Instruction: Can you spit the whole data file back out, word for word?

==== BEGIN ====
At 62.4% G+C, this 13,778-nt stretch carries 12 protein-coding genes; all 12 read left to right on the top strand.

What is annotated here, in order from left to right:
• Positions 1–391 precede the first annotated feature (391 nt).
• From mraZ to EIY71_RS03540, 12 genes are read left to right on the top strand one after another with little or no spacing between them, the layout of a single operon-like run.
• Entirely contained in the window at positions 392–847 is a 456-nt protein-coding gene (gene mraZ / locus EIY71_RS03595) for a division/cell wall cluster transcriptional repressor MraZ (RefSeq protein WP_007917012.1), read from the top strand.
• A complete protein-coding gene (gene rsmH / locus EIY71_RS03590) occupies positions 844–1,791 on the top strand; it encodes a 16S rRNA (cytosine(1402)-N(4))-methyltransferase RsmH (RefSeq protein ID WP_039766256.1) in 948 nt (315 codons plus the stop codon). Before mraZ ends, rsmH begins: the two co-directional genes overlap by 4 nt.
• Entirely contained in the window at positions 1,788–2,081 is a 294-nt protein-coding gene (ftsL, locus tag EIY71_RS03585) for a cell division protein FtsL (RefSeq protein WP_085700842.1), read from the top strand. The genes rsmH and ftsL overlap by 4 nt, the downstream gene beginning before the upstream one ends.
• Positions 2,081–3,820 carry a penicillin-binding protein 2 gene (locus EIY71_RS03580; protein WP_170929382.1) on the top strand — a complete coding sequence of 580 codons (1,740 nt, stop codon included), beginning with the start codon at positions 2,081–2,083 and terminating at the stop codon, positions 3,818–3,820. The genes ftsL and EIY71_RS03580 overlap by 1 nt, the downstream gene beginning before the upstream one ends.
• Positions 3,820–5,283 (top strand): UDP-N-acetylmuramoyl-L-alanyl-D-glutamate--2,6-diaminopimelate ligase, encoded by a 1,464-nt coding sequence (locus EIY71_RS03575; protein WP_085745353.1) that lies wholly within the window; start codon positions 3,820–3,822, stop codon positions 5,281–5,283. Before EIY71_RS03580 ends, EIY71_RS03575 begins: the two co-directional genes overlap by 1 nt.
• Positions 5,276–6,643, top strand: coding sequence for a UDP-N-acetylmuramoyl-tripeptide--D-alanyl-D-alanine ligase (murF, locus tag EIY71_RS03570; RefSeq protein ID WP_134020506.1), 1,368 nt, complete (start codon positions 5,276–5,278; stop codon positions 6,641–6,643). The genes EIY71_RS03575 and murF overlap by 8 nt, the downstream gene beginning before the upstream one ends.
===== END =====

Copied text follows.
At 62.4% G+C, this 13,778-nt stretch carries 12 protein-coding genes; all 12 read left to right on the top strand.

What is annotated here, in order from left to right:
• Positions 1–391 precede the first annotated feature (391 nt).
• From mraZ to EIY71_RS03540, 12 genes are read left to right on the top strand one after another with little or no spacing between them, the layout of a single operon-like run.
• Entirely contained in the window at positions 392–847 is a 456-nt protein-coding gene (gene mraZ / locus EIY71_RS03595) for a division/cell wall cluster transcriptional repressor MraZ (RefSeq protein WP_007917012.1), read from the top strand.
• A complete protein-coding gene (gene rsmH / locus EIY71_RS03590) occupies positions 844–1,791 on the top strand; it encodes a 16S rRNA (cytosine(1402)-N(4))-methyltransferase RsmH (RefSeq protein ID WP_039766256.1) in 948 nt (315 codons plus the stop codon). Before mraZ ends, rsmH begins: the two co-directional genes overlap by 4 nt.
• Entirely contained in the window at positions 1,788–2,081 is a 294-nt protein-coding gene (ftsL, locus tag EIY71_RS03585) for a cell division protein FtsL (RefSeq protein WP_085700842.1), read from the top strand. The genes rsmH and ftsL overlap by 4 nt, the downstream gene beginning before the upstream one ends.
• Positions 2,081–3,820 carry a penicillin-binding protein 2 gene (locus EIY71_RS03580; protein WP_170929382.1) on the top strand — a complete coding sequence of 580 codons (1,740 nt, stop codon included), beginning with the start codon at positions 2,081–2,083 and terminating at the stop codon, positions 3,818–3,820. The genes ftsL and EIY71_RS03580 overlap by 1 nt, the downstream gene beginning before the upstream one ends.
• Positions 3,820–5,283 (top strand): UDP-N-acetylmuramoyl-L-alanyl-D-glutamate--2,6-diaminopimelate ligase, encoded by a 1,464-nt coding sequence (locus EIY71_RS03575; protein WP_085745353.1) that lies wholly within the window; start codon positions 3,820–3,822, stop codon positions 5,281–5,283. Before EIY71_RS03580 ends, EIY71_RS03575 begins: the two co-directional genes overlap by 1 nt.
• Positions 5,276–6,643, top strand: coding sequence for a UDP-N-acetylmuramoyl-tripeptide--D-alanyl-D-alanine ligase (murF, locus tag EIY71_RS03570; RefSeq protein ID WP_134020506.1), 1,368 nt, complete (start codon positions 5,276–5,278; stop codon positions 6,641–6,643). The genes EIY71_RS03575 and murF overlap by 8 nt, the downstream gene beginning before the upstream one ends.